With these six steps, you demonstrate the added value of risk management (2024)

Risk management is mostly performed in the second line, whereas it should really be done in the first line. After all, the first line is responsible for identifying the risks relevant to it and controlling these risks with measures.

Awareness of risk management

The first line does not always see the importance or added value of risk management and may perceive it as bureaucratic. The fact that the first line does not experience the added value of risk management is largely due to a lack of knowledge and experience. After all, unknown makes unloved. For the implementation of risk management in the organization it is especially important to make the risk owners in the first line aware and let them learn according to the learning principle of demonstrate, participate, do it yourself to discover the added value of risk management.

Avoid 'floating' risks

The implementation of risk management first requires a clear structure of goals, processesand owners. Risks should always have a direct relationship with a goal, process or project (we call this the 'context' of the risk). If a risk is not directly related to a goal, process, project or standard, etc., then a list of 'floating' risks arises whose added value can indeed be questioned. After all, a manager or director only wants to deal with risks that actually threaten his goal or could disrupt the process.

Increase knowledge and experience

The pitfall for the implementation of risk management is that 'department managers' are often asked to name their risks, but rarely receive proper feedback. When gaining knowledge about risk management, it is not primarily about quantity but about quality. Instead of immediately drawing up an entire risk profile that is only discussed to a limited extent, it is advisable to have each manager thoroughly explore one risk and to give extensive feedback on it. By deepening I mean mapping out the risk event, including the causes and consequences. Subsequently, measures can be devised on the causes and consequences to reduce the risk. After all, if you go to the doctor with a complaint, you also want him to investigate the cause and prescribe the right medicine, instead of sending you home with a paracetamol.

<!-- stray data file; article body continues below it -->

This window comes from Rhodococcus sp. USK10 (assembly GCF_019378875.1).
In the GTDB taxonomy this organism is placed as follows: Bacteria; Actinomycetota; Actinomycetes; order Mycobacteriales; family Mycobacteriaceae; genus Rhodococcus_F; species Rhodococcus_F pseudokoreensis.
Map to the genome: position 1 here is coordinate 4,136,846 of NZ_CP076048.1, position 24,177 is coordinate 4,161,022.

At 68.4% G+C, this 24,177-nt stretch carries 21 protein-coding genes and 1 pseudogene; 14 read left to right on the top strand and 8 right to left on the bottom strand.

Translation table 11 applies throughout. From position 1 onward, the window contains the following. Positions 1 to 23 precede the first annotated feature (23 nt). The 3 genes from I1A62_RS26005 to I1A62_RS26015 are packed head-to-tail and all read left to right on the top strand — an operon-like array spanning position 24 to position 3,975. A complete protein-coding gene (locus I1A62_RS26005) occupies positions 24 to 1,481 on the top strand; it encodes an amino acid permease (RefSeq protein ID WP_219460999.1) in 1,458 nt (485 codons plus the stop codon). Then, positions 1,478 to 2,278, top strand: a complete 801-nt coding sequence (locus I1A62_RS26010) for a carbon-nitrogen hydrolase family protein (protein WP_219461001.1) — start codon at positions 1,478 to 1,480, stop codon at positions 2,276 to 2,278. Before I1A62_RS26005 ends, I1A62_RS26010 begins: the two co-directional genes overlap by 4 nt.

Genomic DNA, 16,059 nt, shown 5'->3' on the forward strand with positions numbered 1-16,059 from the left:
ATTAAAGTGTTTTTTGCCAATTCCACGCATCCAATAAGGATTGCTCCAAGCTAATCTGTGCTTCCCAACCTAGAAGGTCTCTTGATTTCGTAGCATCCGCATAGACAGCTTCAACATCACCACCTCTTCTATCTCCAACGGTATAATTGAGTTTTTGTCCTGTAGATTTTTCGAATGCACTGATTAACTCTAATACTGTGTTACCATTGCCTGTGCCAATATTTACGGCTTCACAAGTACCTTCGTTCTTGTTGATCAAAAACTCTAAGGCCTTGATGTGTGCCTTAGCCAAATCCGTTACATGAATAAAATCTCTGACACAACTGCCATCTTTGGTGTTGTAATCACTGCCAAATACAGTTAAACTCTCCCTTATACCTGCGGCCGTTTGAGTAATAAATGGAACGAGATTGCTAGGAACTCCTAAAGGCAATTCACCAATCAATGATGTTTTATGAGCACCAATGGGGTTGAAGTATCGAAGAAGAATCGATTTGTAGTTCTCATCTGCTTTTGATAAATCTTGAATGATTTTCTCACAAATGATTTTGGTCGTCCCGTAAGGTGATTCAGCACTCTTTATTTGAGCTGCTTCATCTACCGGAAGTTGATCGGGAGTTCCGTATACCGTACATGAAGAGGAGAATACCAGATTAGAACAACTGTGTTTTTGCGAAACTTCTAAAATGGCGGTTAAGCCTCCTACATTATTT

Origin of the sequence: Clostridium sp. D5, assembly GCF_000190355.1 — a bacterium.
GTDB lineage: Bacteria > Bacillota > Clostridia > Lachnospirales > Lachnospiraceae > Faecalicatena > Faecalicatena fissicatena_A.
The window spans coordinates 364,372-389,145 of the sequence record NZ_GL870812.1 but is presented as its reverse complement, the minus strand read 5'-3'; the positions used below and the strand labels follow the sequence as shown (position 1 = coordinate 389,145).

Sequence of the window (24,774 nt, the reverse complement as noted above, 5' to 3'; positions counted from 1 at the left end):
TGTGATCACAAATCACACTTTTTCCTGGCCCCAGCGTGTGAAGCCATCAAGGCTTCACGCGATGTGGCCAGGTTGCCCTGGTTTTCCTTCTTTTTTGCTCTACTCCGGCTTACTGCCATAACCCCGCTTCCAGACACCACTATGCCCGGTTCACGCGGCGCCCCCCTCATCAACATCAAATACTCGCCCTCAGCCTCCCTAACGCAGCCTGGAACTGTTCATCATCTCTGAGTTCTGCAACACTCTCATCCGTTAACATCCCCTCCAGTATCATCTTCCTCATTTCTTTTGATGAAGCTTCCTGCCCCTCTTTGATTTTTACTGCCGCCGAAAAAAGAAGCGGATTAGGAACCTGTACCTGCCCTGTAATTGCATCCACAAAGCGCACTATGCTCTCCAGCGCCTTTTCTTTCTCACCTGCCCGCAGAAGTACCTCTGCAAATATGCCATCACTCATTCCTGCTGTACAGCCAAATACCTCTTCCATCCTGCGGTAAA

The Six Steps

To achieve the above, I list six steps below that can help to effectively draw attention to risk management in primary care and increase knowledge and experience:

1) Structure: Laying the foundation for first-line risk profile (relationship with goals and activities determines who is responsible for what)

This component is the basis for effective risk management. By working from the context, the maturity level will also grow. Steps to achieve this are:

A. Mapping key:

  • Goals
  • Processes (primary and secondary processes)
  • Projects
  • Laws (Compliance)

B. Linking controllers to the above topics. These responsible parties are also directly responsible for the risks per goal / process / project / law.

2) Using an example (to demonstrate) to ensure that primary care gains more knowledge and experience in risk management and then to work out one risk and give feedback on it (do it yourself)

  • Owners ask about the main risk to their goal/process/project/law, also naming the causes and consequences.
  • Ask owners to estimate probability and consequence (financial and impact on goal/process/project/law).
  • Owners ask about possible control measures on causes/effects and their effect.
  • Owners ask about the cost of the proposed control measures.
  • Owners are asked to make a cost/effectiveness assessment of measures.

3) Assessing the risk identified in point 2 and providing individual feedback

Extensive feedback so that the first line learns to be able to 'manage' risks better in the future.

4) Complete the risk profile

First line completes the list of strategic and tactical risks for itself, following the example of the most important risk and feedback.

5) Integrate risk information into existing management reports

From separate risk reports to integrated reports. Identify the most important risks in the goals, processes, projects, etc. and what is being done to manage these risks. In this way, goals, activities and risks are represented in their mutual coherence in accordance with the pyramid above, instead of as separate 'floating' elements.

6) Record incidents and costs that have occurred (what are the risks)

Monitor which risks actually occur and their consequences. Based on this information, consider making adjustments. After all, a donkey doesn't stumble twice on the same stone! By going through this roadmap, first-line managers will become more aware that actively managing risks helps them to be more successful in achieving their goals or results. From the awareness and knowledge gained, they are more likely to want to use it on their own accord. A necessary step for successful implementation of risk management.

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